Tag Archives: postcrossing

Kernavฤ— Archaeological Site (Cultural Reserve of Kernavฤ—)

The Kernavฤ— Archaeological site, about 35 km north-west of Vilnius in eastern Lithuania, represents an exceptional testimony to some 10 millennia of human settlements in this region. Situated in the valley of the River Neris, the site is a complex ensemble of archaeological properties, encompassing the town of Kernavฤ—, forts, some unfortified settlements, burial sites and other archaeological, historical and cultural monuments from the late Palaeolithic Period to the Middle Ages. The site of 194,4 ha has preserved the traces of ancient land-use, as well as remains of five impressive hill forts, part of an exceptionally large defence system. Kernavฤ— was an important feudal town in the Middle Ages. The town was destroyed by the Teutonic Order in the late 14th century, however the site remained in use until modern times.

Since 2004 it is a Unesco site.

Thanks to Jolanta for the postcard.


Historic City of Ahmadabad

The walled city of Ahmadabad, founded by Sultan Ahmad Shah in the 15th century, on the eastern bank of the Sabarmati river, presents a rich architectural heritage from the sultanate period, notably the Bhadra citadel, the walls and gates of the Fort city and numerous mosques and tombs as well as important Hindu and Jain temples of later periods. The urban fabric is made up of densely-packed traditional houses (pols) in gated traditional streets (puras) with characteristic features such as bird feeders, public wells and religious institutions. The city continued to flourish as the capital of the State of Gujarat for six centuries, up to the present.

Since 2017 it is a Unesco site.

Thanks to Srujan for the postcard.

Historic City of Yazd

The City of Yazd is located in the middle of the Iranian plateau, 270 kilomtres southeast of Isfahan, close to the Spice and Silk Roads. It bears living testimony to the use of limited resources for survival in the desert. Water is supplied to the city through a qanat system developed to draw underground water. The earthen architecture of Yazd has escaped the modernization that destroyed many traditional earthen towns, retaining its traditional districts, the qanat system, traditional houses, bazars, hammams, mosques, synagogues, Zoroastrian temples and the historic garden of Dolat-abad.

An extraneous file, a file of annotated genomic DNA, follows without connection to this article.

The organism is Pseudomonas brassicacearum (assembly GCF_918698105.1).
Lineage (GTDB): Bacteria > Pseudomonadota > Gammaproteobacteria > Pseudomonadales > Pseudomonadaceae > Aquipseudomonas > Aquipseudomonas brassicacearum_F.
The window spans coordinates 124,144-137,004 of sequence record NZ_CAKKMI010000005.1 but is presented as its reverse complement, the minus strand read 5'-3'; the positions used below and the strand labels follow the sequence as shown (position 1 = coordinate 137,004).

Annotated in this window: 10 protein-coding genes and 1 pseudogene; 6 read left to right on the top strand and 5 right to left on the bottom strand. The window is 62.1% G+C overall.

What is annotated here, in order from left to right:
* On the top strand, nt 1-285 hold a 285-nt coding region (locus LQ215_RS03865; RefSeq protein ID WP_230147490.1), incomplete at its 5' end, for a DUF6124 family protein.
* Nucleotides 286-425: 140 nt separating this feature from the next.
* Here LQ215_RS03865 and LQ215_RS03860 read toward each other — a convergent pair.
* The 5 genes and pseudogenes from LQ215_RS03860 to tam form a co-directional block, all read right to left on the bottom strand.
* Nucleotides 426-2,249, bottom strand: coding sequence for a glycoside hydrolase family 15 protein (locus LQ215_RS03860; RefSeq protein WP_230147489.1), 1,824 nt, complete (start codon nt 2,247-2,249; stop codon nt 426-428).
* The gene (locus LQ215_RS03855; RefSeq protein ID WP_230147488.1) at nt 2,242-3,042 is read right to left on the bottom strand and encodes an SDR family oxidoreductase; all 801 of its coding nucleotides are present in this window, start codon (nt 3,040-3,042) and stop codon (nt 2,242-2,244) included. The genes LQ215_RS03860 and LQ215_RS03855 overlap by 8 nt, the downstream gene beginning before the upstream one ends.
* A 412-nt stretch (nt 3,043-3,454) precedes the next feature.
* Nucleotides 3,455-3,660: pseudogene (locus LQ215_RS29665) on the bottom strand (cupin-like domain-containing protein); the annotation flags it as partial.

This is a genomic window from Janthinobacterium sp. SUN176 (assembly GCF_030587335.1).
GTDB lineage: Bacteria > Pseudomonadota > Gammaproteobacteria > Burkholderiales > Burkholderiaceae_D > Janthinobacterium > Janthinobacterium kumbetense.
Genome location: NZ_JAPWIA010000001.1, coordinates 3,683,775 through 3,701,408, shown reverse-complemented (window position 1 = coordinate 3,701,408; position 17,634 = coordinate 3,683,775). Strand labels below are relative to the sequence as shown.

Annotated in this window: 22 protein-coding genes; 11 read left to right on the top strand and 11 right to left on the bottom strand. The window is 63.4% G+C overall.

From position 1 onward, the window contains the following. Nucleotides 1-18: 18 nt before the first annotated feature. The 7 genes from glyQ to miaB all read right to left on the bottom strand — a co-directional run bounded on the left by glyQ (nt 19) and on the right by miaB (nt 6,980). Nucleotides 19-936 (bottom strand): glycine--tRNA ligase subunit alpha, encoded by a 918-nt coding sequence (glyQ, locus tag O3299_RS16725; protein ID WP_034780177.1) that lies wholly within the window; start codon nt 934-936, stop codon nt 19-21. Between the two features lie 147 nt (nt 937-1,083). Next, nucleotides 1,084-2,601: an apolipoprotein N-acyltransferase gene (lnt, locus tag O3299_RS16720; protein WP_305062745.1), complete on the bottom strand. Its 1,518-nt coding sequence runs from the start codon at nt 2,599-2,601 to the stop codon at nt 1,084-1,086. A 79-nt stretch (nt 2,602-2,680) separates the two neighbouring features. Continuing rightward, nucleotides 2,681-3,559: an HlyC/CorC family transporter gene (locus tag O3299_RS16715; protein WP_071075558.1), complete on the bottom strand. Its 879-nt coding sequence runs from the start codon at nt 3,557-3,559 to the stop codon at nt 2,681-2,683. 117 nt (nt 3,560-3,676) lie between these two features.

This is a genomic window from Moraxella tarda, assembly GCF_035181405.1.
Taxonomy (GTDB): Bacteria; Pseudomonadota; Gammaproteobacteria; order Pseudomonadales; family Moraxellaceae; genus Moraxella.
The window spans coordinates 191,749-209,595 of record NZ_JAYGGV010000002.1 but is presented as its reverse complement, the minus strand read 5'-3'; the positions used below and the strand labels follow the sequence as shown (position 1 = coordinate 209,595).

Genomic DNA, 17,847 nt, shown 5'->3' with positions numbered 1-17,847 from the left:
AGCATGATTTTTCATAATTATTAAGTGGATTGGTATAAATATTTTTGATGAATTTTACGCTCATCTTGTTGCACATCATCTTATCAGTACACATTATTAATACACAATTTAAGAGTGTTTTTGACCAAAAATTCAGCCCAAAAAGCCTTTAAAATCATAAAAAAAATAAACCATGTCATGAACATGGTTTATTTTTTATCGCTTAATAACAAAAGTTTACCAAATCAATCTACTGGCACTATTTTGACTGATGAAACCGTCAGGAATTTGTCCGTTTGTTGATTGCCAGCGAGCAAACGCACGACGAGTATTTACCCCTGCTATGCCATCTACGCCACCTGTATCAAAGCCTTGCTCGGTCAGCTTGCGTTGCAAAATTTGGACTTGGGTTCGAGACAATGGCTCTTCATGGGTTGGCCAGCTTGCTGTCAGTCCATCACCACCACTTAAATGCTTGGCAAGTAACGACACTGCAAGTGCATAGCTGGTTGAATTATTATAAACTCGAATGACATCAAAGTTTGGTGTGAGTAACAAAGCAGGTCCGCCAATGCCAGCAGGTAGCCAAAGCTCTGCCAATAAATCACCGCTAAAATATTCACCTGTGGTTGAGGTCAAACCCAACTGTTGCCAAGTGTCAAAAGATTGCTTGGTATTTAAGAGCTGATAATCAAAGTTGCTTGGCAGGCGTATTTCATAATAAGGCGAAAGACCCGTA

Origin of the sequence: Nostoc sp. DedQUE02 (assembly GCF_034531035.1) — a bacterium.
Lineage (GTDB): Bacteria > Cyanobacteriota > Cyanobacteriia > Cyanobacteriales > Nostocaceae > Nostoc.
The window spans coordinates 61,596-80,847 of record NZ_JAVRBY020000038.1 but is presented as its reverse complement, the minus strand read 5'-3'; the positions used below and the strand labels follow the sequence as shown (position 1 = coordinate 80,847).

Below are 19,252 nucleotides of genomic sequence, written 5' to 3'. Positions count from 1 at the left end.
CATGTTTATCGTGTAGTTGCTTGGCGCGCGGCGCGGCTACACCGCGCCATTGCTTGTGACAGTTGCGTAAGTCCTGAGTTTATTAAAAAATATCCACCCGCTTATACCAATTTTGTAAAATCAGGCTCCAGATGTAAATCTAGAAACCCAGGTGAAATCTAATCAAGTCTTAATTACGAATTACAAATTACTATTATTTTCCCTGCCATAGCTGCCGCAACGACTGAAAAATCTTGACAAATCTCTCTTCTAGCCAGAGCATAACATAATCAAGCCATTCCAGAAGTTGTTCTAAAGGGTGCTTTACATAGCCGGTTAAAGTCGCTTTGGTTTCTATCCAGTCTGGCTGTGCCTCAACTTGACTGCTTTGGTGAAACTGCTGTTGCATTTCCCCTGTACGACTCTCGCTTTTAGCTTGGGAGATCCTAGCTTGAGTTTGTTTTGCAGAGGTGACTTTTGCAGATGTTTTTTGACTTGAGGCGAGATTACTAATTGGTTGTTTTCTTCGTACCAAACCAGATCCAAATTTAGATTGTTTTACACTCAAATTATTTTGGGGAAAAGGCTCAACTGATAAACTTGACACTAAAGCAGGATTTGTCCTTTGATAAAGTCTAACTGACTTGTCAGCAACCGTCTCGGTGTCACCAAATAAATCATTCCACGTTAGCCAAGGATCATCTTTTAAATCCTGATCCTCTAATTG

Since 2017 it is a Unesco site.

Thanks to Gian Luca for the postcard.

Um er-Rasas (Kastrom Mefa’a)

Most of this archaeological site, which started as a Roman military camp and grew to become a town from the 5th century, has not been excavated. It contains remains from the Roman, Byzantine and Early Muslim periods (end of 3rd to 9th centuries AD) and a fortified Roman military camp. The site also has 16 churches, some with well-preserved mosaic floors. Particularly noteworthy is the mosaic floor of the Church of Saint Stephen with its representation of towns in the region. Two square towers are probably the only remains of the practice, well known in this part of the world, of the stylites (ascetic monks who spent time in isolation atop a column or tower). Um er-Rasas is surrounded by, and dotted with, remains of ancient agricultural cultivation in an arid area.

Since 2004 it is a Unesco site.

Thanks to Luca for the postcard.

Birka and Hovgรฅrden

The Birka archaeological site is located on Bjรถrkรถ Island in Lake Mรคlar and was occupied in the 9th and 10th centuries. Hovgรฅrden is situated on the neighbouring island of Adelsรถ. Together, they make up an archaeological complex which illustrates the elaborate trading networks of Viking-Age Europe and their influence on the subsequent history of Scandinavia. Birka was also important as the site of the first Christian congregation in Sweden, founded in 831 by St Ansgar.

Since 1993 it is a Unesco site.

Thanks to Doris for the postcards.

Lโ€™Anse aux Meadows National Historic Site

At the tip of the Great Northern Peninsula of the island of Newfoundland, the remains of an 11th-century Viking settlement are evidence of the first European presence in North America. The excavated remains of wood-framed peat-turf buildings are similar to those found in Norse Greenland and Iceland.

Since 1978 it is a Unesco site.

Thanks to Karine for the postcard.